I have experience working with the folks at Bobé on other original products, including custom solid stainless steel radius handrails, and have always found them to be thoughtful, artistic and responsive. They clearly know what they're doing and it's been no surprise that they've taken the concept and run with it.

As is the case with many new products, there was a learning curve involved. The panels are made in sections, for example, which means they have to be connected and sealed in order to prevent soil and plant material from falling through the joints and into the gutter, which could create maintenance issues. To ensure the gaps stay closed, Bobé developed a special joining material that seals the panels together.

In another critical development, in order to keep water from running over the 1-inch slot, we raised the stainless steel approximately a ½ inch higher than the water level. It's an almost imperceptible difference in height, but one that effectively contains most of the water flowing over the edge. Sure, if you do a cannonball, water will splash out onto the grass or other landscape, but for the most part that little half-inch elevation makes a huge difference.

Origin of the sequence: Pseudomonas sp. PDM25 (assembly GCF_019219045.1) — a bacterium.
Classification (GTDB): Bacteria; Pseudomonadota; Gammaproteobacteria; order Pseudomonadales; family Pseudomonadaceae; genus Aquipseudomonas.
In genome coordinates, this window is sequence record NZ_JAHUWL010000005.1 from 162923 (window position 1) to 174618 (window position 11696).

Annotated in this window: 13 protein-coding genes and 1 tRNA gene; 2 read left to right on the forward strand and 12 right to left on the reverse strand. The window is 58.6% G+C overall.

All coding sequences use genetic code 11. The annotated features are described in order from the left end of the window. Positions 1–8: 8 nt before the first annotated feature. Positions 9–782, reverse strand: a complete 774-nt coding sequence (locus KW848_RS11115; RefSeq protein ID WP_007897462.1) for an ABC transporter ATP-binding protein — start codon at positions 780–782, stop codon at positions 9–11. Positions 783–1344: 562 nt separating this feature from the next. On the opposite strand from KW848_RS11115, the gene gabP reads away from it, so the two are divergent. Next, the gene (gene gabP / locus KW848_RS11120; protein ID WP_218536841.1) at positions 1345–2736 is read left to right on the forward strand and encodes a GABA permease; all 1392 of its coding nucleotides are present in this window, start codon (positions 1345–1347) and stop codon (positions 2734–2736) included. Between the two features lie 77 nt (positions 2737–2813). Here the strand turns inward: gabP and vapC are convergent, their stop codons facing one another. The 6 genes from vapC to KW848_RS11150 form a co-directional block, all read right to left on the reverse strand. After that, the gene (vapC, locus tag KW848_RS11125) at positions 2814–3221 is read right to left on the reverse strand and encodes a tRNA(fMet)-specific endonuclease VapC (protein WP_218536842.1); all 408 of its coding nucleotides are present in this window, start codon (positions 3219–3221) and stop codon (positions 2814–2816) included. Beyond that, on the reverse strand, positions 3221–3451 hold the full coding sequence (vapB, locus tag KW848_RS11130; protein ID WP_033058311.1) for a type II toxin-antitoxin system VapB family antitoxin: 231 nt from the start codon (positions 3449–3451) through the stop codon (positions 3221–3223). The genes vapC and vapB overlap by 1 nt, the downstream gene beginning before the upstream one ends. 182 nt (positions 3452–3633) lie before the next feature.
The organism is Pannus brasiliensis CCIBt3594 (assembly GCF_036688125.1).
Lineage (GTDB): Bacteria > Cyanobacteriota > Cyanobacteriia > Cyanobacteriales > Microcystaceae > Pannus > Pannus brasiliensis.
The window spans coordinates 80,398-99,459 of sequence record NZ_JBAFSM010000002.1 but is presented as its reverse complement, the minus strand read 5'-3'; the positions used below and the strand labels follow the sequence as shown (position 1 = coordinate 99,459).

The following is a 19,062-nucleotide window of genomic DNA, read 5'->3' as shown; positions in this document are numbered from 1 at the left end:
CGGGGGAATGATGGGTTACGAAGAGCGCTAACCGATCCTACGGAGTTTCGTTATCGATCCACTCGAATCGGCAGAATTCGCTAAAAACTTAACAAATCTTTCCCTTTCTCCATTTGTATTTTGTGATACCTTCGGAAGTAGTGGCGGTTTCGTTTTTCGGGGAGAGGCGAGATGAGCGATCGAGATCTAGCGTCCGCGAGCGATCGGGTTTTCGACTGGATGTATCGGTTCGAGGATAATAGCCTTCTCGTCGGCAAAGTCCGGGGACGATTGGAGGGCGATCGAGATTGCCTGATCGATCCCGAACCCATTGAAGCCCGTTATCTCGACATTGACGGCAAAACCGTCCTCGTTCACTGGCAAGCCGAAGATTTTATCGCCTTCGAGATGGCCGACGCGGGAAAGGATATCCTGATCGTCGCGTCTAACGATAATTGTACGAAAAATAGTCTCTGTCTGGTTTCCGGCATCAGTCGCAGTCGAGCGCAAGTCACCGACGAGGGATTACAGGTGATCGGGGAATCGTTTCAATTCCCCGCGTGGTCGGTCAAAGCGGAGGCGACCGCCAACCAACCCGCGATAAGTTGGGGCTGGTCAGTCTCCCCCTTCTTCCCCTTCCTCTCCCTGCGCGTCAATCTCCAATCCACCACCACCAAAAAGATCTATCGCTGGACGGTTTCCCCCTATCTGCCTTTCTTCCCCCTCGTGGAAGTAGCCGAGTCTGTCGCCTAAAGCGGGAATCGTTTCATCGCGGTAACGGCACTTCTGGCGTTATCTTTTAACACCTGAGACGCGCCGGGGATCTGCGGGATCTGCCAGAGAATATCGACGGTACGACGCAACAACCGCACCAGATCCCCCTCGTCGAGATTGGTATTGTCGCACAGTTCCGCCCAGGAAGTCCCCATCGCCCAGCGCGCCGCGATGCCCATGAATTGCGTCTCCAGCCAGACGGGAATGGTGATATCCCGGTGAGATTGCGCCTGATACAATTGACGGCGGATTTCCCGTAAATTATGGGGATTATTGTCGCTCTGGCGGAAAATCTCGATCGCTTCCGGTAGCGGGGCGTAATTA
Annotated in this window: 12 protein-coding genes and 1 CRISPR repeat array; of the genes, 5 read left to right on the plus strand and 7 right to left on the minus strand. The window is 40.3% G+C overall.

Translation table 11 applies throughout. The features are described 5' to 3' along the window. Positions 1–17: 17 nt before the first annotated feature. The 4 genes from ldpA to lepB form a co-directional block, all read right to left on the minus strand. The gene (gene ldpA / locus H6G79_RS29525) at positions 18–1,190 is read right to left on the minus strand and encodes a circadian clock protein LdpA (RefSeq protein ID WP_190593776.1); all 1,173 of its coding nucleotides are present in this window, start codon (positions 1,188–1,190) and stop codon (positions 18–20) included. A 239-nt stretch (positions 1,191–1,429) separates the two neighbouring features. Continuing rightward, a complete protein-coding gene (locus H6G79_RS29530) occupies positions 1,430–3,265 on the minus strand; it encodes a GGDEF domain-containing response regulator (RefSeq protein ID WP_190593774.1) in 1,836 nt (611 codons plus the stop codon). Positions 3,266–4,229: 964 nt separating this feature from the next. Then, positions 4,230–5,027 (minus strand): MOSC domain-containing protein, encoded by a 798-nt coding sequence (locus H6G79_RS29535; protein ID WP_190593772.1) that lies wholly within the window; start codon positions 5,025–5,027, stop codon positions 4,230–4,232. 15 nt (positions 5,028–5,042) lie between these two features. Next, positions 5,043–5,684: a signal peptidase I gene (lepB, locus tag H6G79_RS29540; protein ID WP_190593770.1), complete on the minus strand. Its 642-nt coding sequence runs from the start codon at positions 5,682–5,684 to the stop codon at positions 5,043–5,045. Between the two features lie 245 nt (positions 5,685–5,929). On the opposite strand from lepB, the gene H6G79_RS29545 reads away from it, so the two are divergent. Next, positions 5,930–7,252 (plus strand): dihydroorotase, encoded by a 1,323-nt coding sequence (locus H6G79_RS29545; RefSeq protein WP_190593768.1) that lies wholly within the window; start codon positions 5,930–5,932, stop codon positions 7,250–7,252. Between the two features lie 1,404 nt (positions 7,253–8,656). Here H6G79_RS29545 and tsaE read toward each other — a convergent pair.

Another fine point: The first time we used the system, the top edge of the stainless steel was visible and potentially sharp to the touch. To resolve that, Bobé includes a black rubber-like material that fits over the top edge of the stainless steel so it isn't as visible — and certainly isn't sharp.

CATCHING ON

Naturally, it's been exciting to see the idea catch on with various designers and contractors who have made creative use of the idea. One of my favorite examples so far was built by Paragon Pools in Houston, Texas, which used the angled stainless steel panels to create a four-sided application. In other designs, we've seen pools partially bordered by grass, artificial turf and other landscape surfaces.

On the early versions of the product, we ran a disclaimer with the instructions that read, "Yes, your grass may get some browning from chlorine or salt in the splashing pool water, but it looks really cool."

Truthfully, there are grasses that tolerate pool water conditions, and the ½ inch offset mentioned above substantially reduces the potential of water loss. Now that we've specified the product on a growing number of projects, we've been thrilled with the results and are happy to report that grass as well as other ground covers have performed beautifully.

For our part at Aquatic Consultants, we have now have a number of projects completed with the grass edge perimeter overflow, including a large pool in the British Virgin Islands for Richard Branson and one in Palm Beach, Fla., with faux grass.

Is this a detail for everyone? Absolutely not! Will it be the perfect aesthetic choice for some? Definitely.


Brian Van Bower, SWD Master, Genesis Ambassador & Co-Founder

Brian Van Bower

Aquatic Consultants Inc.
13775 SW 145 CT. Suite A
Miami FL 33186
T (305) 383-7266
F (305) 383-7266
Skype: bvanbower and andy.kaner